Thiruvananthapuram

Fine, meditative moods of femininity

Nirmala Sadanandan with her works at the museum auditorium in Thiruvananthapuram.— Photo: C. Ratheesh Kumar  

Perhaps because she is a woman, femininity finds a natural presence in her works.

Colours, an exhibition of paintings by Nirmala Sadanandan that is under way at the Museum art gallery, has on display 63 works, done over a period of four decades.

Be it her miniature-inspired ‘Radha Kishangarh,’ or ‘Lost in reverie,’ or ‘Lady in her garden and the long-tailed magpie,’ the focus is on women, their emotions, their beauty.

Strokes of ‘Impatience,’ done using glitter pen on black paper, shows a woman with long tresses waiting in moonlight for her husband’s return home.

Even Nirmala’s watercolour on paper ‘Bliss,’ which depicts a monkey and her young, is all about calming motherliness.

The wide spectrum of her works, from divinity to flora and fauna, and landscapes, reflects her feelings, Nirmala says.

She has dabbled in various media – oil on canvas, watercolours, oil on cotton canvas, acrylic on paper, oil on X-ray film, and pencil sketches. But oil on canvas is her favourite, she says.

Inspiration

Many of her works are inspired by things she read or saw or thought about. Her landscape ‘An afternoon on a hill’ shows a girl roaming a hillside, its slope a blanket of flowers, was stirred by what she had read.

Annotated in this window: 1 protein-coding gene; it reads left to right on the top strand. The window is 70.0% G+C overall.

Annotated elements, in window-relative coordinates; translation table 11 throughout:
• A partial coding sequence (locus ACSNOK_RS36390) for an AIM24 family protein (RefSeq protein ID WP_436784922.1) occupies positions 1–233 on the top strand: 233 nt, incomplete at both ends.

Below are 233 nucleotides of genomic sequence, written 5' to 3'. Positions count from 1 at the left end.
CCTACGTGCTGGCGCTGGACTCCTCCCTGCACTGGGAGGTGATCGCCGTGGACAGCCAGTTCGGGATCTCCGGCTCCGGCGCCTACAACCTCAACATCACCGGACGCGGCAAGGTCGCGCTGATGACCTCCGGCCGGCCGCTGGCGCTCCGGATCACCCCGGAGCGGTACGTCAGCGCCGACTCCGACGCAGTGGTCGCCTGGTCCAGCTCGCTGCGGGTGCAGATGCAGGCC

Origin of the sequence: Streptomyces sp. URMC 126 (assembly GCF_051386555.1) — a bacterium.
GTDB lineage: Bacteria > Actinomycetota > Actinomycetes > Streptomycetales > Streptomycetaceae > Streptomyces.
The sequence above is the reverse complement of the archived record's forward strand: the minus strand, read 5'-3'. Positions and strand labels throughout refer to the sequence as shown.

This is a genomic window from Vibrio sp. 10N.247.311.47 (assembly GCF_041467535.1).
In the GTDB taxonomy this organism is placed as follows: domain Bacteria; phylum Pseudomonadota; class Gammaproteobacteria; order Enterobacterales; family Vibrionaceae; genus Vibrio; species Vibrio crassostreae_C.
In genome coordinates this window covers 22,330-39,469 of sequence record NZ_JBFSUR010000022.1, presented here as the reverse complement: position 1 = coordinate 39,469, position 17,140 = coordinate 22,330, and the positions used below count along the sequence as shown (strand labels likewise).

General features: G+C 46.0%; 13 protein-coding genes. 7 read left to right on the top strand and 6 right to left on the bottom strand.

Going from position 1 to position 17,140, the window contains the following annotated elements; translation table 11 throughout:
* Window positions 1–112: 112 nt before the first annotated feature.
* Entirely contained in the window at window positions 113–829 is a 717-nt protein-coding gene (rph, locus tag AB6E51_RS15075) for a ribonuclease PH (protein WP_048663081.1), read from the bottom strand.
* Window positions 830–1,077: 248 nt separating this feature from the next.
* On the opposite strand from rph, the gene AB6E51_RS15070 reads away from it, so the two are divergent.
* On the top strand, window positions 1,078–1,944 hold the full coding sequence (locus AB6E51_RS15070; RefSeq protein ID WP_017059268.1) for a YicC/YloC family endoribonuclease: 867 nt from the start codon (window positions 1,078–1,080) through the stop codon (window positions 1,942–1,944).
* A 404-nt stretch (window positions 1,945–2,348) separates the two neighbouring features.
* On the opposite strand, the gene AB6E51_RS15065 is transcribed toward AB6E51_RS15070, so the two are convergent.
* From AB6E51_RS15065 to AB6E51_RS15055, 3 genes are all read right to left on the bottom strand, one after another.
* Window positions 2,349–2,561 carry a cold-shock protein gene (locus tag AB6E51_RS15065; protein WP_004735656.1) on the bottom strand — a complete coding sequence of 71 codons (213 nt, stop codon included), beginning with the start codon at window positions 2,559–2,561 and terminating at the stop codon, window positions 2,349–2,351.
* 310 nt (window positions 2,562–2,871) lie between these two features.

Her painting ‘Brahm Kamal,’ which shows the rare flowers from which Lord Brahma is believed to have been born, has its origin in a photograph Nirmala possessed.

The vivid ‘Champakkulam’ captures her late husband’s village as it was when she went there as a new bride.

‘Pisces’ reflects Nirmala’s love for biology, which she taught in Ethiopia for 38 years.

The show also has on display her works done during her long years in that country.

‘A village in Ethiopia’ painted in 1980 depicts a circular mud house with thatched roof, a stream gurgling by, and plantains in the background, a common sight outside the cities where she lived.

Her ‘Ethiopian girl’ is an early pencil sketch from 1976, while ‘Foggy dusk’ is an oil on canvas. ‘Tisisat waterfall on the Blue Nile’ shows the rapids on the river, water hurtling down, and a bright rainbow across it.

The exhibition, dedicated to her husband S. Sadanandan, will conclude on July 6.

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Printable version | Nov 25, 2020 11:25:09 PM | https://www.thehindu.com/news/cities/Thiruvananthapuram/fine-meditative-moods-of-femininity/article7388453.ece

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